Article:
A whole lot of shakin’ is going on in the search world. MSN unveiled plans to clearly distinguish paid ads from organic search results as of July 1 and Google trumpeted enhancements to AdSense making it easier for publishers to measure ad performance.
MSN decided to make its changes based on the results of a series of consumer tests on user satisfaction and search relevancy with various user interfaces, according to Karen Redetzki, product manager for MSN.
“They were really just trying to clarify some of the ambiguity within their featured listings area,” said Kevin Lee of Did-It.com, referring to the search results listings. “Currently there is a combination of paid and unpaid links.” The interface, set to debut July 1, will present paid listings in boxes with a yellow background positioned at the top and right-hand side of the page, headed “Sponsored sites.” Previously, paid links appeared on the right, but without a colored background, and were also mixed into the main body, sometimes appearing among the featured sites, as Lee noted.
The number of paid links at the top will drop from four to three. MSN staff will sell these top listings, though if not enough are sold, one listing provided by Overture may appear. The five ads on the right-hand side will continue to be provided by Overture, MSN’s third-party partner.
Though MSN has been generating its own listings for some time, the prominent placement is something new.
“Anybody spending significant amounts of money on Google and Overture should at least check to see what levels of inventory are available on MSN. The fact that they’re going to emphasize them with new vigor means clickthrough might be even higher,” Lee said.
In another change to the MSN search results page, algorithmic search results will now appear “above the fold,” e.g. in the area of the screen immediately seen without needing to scroll down. The algorithmic search is powered by Inktomi, and will feature paid inclusion, a system by which marketers pay to be included in the index, but they aren’t guaranteed any particular ranking.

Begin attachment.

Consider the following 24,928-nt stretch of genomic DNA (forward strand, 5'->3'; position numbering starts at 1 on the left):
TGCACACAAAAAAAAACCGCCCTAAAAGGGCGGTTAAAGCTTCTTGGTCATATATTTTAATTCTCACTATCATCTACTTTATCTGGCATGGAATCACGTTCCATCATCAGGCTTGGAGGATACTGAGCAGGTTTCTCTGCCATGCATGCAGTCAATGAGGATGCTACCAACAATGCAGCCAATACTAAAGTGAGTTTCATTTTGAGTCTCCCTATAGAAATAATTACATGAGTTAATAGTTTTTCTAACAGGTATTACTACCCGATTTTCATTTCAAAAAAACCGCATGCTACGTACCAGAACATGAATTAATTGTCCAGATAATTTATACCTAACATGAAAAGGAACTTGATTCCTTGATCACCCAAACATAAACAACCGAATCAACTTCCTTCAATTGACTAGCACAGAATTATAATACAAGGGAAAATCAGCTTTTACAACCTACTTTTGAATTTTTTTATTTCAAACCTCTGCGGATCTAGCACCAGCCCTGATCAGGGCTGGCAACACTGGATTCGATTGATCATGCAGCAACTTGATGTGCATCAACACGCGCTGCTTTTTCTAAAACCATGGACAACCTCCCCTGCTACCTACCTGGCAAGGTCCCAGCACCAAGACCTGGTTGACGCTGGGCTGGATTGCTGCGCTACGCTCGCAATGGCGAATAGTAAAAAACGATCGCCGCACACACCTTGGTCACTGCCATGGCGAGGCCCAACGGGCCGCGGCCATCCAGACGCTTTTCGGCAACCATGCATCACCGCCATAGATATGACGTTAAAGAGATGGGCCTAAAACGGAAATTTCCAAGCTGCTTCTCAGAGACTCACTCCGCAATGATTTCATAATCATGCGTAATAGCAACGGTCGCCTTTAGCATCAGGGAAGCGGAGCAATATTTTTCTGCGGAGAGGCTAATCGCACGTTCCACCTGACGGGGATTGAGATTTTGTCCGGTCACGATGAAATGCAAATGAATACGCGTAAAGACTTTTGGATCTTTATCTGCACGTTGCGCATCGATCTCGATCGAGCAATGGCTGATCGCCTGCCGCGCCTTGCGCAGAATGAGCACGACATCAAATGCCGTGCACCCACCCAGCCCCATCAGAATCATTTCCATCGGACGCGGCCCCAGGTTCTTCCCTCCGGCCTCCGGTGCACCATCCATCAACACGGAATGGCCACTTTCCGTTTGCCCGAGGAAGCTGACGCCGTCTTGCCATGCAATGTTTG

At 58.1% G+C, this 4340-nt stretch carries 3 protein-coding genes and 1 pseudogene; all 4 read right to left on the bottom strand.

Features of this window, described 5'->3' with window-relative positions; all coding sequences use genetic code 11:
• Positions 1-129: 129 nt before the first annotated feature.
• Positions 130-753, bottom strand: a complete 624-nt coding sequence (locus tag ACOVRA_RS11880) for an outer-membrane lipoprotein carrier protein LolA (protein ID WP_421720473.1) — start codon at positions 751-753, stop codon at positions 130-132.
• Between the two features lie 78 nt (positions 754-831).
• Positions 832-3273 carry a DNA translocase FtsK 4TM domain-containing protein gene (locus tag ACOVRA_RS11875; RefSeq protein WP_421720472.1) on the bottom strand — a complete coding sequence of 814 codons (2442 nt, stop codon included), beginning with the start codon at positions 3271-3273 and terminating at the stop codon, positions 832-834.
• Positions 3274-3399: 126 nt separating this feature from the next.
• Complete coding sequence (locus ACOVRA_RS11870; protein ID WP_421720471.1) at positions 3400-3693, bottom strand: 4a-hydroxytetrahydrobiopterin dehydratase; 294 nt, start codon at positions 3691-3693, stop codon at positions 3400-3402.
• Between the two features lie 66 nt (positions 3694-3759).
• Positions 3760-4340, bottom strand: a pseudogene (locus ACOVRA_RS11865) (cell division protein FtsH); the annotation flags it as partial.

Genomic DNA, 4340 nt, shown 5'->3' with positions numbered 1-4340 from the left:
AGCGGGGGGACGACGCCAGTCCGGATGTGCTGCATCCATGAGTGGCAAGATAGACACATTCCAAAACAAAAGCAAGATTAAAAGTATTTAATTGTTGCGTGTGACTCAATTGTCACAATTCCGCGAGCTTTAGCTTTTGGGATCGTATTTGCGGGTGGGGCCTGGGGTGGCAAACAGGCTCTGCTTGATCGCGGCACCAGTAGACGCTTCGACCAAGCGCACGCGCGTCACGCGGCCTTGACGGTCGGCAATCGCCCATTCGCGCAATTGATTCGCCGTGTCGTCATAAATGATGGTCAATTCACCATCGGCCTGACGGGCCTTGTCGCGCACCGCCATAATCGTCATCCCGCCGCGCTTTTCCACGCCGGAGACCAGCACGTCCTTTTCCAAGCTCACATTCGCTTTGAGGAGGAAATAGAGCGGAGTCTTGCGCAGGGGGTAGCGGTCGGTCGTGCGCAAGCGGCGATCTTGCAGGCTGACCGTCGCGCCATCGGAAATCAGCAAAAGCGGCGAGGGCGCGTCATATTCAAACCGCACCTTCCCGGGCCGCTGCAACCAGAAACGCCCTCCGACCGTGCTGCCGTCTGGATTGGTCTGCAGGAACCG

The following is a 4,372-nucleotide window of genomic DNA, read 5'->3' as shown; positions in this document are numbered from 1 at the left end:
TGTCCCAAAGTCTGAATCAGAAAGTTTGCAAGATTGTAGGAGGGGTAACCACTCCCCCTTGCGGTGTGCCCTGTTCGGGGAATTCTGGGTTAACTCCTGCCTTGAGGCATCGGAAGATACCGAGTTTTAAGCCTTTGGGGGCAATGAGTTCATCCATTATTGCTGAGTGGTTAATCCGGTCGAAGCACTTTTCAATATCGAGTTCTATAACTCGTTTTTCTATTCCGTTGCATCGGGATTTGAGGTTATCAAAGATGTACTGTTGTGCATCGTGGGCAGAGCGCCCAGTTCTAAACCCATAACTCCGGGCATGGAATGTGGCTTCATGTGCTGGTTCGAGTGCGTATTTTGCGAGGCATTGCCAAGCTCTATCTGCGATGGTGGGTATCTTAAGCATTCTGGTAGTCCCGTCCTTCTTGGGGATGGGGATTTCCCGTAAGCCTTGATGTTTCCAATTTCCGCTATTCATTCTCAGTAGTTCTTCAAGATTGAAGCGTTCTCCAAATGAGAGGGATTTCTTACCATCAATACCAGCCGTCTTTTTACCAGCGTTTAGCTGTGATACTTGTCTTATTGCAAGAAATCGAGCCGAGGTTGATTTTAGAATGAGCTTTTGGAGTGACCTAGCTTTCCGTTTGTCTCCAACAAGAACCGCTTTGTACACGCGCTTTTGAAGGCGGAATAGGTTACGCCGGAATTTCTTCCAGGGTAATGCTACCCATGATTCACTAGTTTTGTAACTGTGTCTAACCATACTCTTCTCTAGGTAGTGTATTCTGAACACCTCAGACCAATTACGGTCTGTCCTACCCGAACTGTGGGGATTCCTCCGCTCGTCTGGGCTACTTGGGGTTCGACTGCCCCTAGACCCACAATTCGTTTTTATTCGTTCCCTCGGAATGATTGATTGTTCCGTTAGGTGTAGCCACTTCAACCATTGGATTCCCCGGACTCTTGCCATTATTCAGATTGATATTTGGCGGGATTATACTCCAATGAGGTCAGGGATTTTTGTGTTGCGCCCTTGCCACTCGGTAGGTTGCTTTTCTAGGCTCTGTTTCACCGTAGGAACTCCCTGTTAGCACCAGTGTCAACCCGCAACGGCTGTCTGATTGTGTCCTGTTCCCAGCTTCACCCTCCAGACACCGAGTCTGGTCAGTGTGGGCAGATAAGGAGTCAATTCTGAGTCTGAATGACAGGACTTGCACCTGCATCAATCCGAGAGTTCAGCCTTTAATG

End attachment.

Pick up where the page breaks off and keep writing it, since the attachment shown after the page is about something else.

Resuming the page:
The move puts MSN “completely in compliance” with the Federal Trade Commission’s recommendations on separating and labeling sponsored search results, said Danny Sullivan, editor of SearchEngineWatch.com.
“It may make a few consumers perhaps skip over the ads, so potentially advertisers might not like it,” said Sullivan. “But it’s a great thing overall, for the long term.
“That’s because many consumers won’t care where the most relevant link is and still look at the ads, just as they do at Google. But by making things crystal-clear, MSN ensures that it builds consumer trust,” Sullivan said.
Meanwhile, Google has been hard at work tweaking its contextual advertising product, AdSense. On Friday, the product’s first anniversary, the company introduced a number of new tools and features.
The major enhancement is a new reporting feature that measures the performance of different groups of pages, ad formats, colors and ad placements using categories called “channels.” An example: a publisher could compare the results on a given set of pages, such as motorcycles, to that of car pages, by assigning each group to a specific channel and comparing the results.
In addition to this change, publishers can now download reports in CSV format, and can place ads in frames through specialized code. AdSense is also now available to publishers in Italy.
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